A recent Brock University event welcomed the public to learn about and discuss a variety of issues impacting the local community.
Held Saturday, March 25, the Niagara Social Justice Forum (NSJF) brought together students, community members, artists and non-profit organizations for a day of workshops, performances and information sharing at the Marilyn I. Walker School of Fine and Performing Arts.
The community-focused event has been organized by the Master of Arts in Social Justice and Equity Studies program (SJES) since 2007, with sponsorship from the Social Justice Research Institute (SJRI) since 2014, but had been suspended during the first years of the COVID-19 pandemic.
“Many people said how exciting the booths and workshops were and that they learned a lot,” says SJES master’s student Morgan Crosby, who received a 2022-23 SJRI Fellowship to support her taking on the role of lead organizer for the event. “Everyone was really excited to be back.”
Under the supervision of Associate Professor and Graduate Program Director Trent Newmeyer, Crosby and her classmates in SJES 5P01 — Janice Desroches, Maria Guiho, Sarah Pierson, Gabi Millsap, April Deisinger, Gurkirat Singh, Brittany Lawrence, Tiffanie St. Lewis, Kyrin Stuart, Bailey Amos, Guneet Bagga, Kathleen Taggart and Laadi Salifu — began pulling together this year’s event in the fall after settling on a theme of “Pedagogies of Care: Communities in Collaboration for Social Justice.”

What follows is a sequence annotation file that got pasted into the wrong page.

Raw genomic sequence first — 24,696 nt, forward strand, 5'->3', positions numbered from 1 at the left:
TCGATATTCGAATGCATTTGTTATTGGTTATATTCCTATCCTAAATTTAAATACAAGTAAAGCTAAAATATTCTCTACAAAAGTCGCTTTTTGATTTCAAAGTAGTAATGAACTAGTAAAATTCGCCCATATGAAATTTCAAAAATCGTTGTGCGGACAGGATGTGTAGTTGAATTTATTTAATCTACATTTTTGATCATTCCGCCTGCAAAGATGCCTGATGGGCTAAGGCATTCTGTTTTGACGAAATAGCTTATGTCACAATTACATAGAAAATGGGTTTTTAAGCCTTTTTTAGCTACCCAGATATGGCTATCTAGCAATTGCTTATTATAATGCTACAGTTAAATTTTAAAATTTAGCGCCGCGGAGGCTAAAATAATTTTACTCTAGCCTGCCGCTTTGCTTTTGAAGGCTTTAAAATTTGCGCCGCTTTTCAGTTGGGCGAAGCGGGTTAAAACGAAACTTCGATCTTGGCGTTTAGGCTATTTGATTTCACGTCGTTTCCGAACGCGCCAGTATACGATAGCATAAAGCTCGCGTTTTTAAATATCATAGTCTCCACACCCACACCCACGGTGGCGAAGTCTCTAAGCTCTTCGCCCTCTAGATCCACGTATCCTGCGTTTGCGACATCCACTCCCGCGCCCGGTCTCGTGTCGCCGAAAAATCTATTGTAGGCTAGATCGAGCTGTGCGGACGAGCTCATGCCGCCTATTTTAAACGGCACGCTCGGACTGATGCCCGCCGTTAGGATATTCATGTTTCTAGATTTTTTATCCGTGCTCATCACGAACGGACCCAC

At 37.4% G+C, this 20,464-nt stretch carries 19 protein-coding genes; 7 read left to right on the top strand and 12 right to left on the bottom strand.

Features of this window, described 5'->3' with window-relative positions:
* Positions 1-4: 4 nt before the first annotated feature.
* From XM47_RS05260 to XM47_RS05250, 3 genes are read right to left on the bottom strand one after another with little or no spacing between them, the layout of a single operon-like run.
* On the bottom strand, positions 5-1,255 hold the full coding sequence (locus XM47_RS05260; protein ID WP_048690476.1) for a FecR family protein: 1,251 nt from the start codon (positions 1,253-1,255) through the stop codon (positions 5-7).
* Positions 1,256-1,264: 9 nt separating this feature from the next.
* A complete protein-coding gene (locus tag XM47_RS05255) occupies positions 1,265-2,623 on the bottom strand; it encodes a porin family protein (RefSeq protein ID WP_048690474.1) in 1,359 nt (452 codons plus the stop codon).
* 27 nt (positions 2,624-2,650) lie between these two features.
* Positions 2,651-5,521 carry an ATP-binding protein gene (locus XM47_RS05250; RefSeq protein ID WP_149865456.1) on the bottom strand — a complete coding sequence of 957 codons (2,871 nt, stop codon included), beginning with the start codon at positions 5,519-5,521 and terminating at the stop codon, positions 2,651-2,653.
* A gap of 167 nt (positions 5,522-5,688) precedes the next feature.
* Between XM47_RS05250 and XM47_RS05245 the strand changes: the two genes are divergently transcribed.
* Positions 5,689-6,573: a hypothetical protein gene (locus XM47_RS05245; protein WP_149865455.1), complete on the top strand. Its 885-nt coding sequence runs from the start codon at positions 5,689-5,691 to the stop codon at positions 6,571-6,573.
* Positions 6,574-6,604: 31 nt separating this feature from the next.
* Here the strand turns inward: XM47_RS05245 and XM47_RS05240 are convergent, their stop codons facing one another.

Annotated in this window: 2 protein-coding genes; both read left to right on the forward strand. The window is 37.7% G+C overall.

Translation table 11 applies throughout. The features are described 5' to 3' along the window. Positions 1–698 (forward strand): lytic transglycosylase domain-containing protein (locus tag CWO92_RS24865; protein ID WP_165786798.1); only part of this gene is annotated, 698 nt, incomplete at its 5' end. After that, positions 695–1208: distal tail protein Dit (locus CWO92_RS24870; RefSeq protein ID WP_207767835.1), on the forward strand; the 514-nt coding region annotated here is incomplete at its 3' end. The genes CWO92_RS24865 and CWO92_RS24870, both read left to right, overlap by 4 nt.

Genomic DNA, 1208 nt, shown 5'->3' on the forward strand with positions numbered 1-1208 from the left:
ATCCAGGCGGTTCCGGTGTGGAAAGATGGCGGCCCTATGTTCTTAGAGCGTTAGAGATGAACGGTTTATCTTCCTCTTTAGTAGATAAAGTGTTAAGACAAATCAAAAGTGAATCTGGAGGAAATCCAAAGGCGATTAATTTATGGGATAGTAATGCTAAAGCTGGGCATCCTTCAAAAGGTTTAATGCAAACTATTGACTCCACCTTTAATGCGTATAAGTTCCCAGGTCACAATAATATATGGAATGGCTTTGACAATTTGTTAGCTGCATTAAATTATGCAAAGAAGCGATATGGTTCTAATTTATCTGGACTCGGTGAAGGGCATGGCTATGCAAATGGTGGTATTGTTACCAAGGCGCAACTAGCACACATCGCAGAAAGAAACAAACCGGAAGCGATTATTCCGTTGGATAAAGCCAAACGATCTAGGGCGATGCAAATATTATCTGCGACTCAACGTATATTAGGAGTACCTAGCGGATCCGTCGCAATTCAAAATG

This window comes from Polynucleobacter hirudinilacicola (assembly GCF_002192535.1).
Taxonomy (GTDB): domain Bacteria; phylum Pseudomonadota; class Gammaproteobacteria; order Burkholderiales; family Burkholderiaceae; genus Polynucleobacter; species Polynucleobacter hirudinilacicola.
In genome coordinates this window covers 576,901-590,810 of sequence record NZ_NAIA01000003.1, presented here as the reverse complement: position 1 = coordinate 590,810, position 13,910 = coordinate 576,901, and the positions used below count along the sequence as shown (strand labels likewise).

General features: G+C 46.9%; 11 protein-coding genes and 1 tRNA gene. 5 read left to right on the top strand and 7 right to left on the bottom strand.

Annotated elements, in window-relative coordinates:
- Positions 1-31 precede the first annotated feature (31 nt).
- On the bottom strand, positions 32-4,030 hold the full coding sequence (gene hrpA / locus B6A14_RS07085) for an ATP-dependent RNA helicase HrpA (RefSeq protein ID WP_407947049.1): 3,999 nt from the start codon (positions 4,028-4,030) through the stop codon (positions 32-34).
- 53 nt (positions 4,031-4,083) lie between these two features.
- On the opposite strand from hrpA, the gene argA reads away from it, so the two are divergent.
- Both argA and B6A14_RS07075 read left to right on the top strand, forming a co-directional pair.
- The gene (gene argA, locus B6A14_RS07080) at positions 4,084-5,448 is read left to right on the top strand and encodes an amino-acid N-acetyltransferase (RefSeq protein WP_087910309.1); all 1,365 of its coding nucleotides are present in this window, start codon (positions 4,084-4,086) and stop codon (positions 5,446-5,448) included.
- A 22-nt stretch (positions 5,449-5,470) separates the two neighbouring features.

“We wanted a care-based focus as well as a learning experience for people,” says Crosby. “Our cohort’s research is focused on a wide range of different issues impacting different communities, so inviting these groups to come join our forum not only related to our research but also meant there were multiple issues that people could talk about and learn about, so the event could raise awareness and make information accessible for people within the community.”
Sessions featured presentations from the Strong Water Singers, Justice4BlackLives, Ban Horse Carriages Niagara, Silver Spire United Church, Positive Living Niagara, Chapters4Change and Niagara Reproductive Justice.
Information booths from Centre de santé Communautaire, Plant-Based at Brock, Positive Living Niagara, Safe Space Niagara and Start Me Up Niagara were available to participants throughout the day, along with free child care and lunch.
Participants were also welcome to attend the free screening of the documentary film Love in the Time of Fentanyl, which was presented with Naloxone training and a panel discussion, after the NSJF wrapped in the afternoon.
“We wanted to bring back the Niagara Social Justice Forum as it has long been a space where students, activists and community groups could connect, learn from each other and collaborate on a wide variety of social justice issues,” says Newmeyer. “Community members told us they were very happy to have the forum back and in person.”
Crosby says this year’s event was smaller than some previous years due to the pandemic, but she hopes future events will be able to expand and welcome bigger crowds.
“As someone who’s new to the Niagara region, it was really awesome to see all the great work that’s being done here, focusing on issues like migrant rights, reproductive justice and banning horse carriages — all these different topics related to what’s going on in the area,” she says. “There’s great work being done in the community and the NSJF is a really great opportunity to learn about it.”